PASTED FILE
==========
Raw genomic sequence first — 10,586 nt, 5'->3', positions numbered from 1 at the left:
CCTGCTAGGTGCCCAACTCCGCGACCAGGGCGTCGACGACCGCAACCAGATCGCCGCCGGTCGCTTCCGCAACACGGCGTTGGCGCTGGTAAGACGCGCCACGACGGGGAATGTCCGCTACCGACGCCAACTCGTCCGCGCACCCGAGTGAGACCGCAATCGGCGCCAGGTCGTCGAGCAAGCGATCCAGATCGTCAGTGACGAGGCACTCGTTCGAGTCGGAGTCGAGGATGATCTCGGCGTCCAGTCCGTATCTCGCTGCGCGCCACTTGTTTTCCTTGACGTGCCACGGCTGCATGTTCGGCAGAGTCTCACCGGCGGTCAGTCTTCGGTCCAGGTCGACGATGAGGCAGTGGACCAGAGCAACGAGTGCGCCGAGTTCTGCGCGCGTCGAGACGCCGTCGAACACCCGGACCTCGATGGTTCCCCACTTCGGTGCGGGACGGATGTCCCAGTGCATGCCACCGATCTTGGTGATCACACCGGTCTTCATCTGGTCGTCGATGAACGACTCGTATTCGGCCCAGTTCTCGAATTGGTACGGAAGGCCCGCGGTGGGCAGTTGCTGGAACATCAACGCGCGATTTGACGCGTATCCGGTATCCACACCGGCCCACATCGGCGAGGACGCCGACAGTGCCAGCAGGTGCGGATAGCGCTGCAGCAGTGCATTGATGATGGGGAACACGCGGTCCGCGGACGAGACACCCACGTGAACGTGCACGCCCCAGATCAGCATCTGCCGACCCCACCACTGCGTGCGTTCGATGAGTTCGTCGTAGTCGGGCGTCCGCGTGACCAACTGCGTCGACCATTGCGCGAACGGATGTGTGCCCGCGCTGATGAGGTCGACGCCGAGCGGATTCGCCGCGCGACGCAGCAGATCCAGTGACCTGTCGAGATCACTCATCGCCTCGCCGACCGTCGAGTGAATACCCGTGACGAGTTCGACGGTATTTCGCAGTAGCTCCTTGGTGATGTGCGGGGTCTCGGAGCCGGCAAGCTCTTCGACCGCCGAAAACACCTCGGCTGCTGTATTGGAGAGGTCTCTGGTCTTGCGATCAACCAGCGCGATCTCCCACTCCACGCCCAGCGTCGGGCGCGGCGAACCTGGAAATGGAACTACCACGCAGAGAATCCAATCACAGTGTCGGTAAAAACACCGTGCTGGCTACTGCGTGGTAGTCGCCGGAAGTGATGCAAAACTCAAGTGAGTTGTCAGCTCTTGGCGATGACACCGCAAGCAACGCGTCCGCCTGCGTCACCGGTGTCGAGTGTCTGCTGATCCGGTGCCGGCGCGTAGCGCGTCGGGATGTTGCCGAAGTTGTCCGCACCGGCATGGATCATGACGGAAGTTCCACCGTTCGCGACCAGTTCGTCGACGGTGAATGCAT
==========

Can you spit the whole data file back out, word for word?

Raw genomic sequence first — 10,586 nt, 5'->3', positions numbered from 1 at the left:
CCTGCTAGGTGCCCAACTCCGCGACCAGGGCGTCGACGACCGCAACCAGATCGCCGCCGGTCGCTTCCGCAACACGGCGTTGGCGCTGGTAAGACGCGCCACGACGGGGAATGTCCGCTACCGACGCCAACTCGTCCGCGCACCCGAGTGAGACCGCAATCGGCGCCAGGTCGTCGAGCAAGCGATCCAGATCGTCAGTGACGAGGCACTCGTTCGAGTCGGAGTCGAGGATGATCTCGGCGTCCAGTCCGTATCTCGCTGCGCGCCACTTGTTTTCCTTGACGTGCCACGGCTGCATGTTCGGCAGAGTCTCACCGGCGGTCAGTCTTCGGTCCAGGTCGACGATGAGGCAGTGGACCAGAGCAACGAGTGCGCCGAGTTCTGCGCGCGTCGAGACGCCGTCGAACACCCGGACCTCGATGGTTCCCCACTTCGGTGCGGGACGGATGTCCCAGTGCATGCCACCGATCTTGGTGATCACACCGGTCTTCATCTGGTCGTCGATGAACGACTCGTATTCGGCCCAGTTCTCGAATTGGTACGGAAGGCCCGCGGTGGGCAGTTGCTGGAACATCAACGCGCGATTTGACGCGTATCCGGTATCCACACCGGCCCACATCGGCGAGGACGCCGACAGTGCCAGCAGGTGCGGATAGCGCTGCAGCAGTGCATTGATGATGGGGAACACGCGGTCCGCGGACGAGACACCCACGTGAACGTGCACGCCCCAGATCAGCATCTGCCGACCCCACCACTGCGTGCGTTCGATGAGTTCGTCGTAGTCGGGCGTCCGCGTGACCAACTGCGTCGACCATTGCGCGAACGGATGTGTGCCCGCGCTGATGAGGTCGACGCCGAGCGGATTCGCCGCGCGACGCAGCAGATCCAGTGACCTGTCGAGATCACTCATCGCCTCGCCGACCGTCGAGTGAATACCCGTGACGAGTTCGACGGTATTTCGCAGTAGCTCCTTGGTGATGTGCGGGGTCTCGGAGCCGGCAAGCTCTTCGACCGCCGAAAACACCTCGGCTGCTGTATTGGAGAGGTCTCTGGTCTTGCGATCAACCAGCGCGATCTCCCACTCCACGCCCAGCGTCGGGCGCGGCGAACCTGGAAATGGAACTACCACGCAGAGAATCCAATCACAGTGTCGGTAAAAACACCGTGCTGGCTACTGCGTGGTAGTCGCCGGAAGTGATGCAAAACTCAAGTGAGTTGTCAGCTCTTGGCGATGACACCGCAAGCAACGCGTCCGCCTGCGTCACCGGTGTCGAGTGTCTGCTGATCCGGTGCCGGCGCGTAGCGCGTCGGGATGTTGCCGAAGTTGTCCGCACCGGCATGGATCATGACGGAAGTTCCACCGTTCGCGACCAGTTCGTCGACGGTGAATGCAT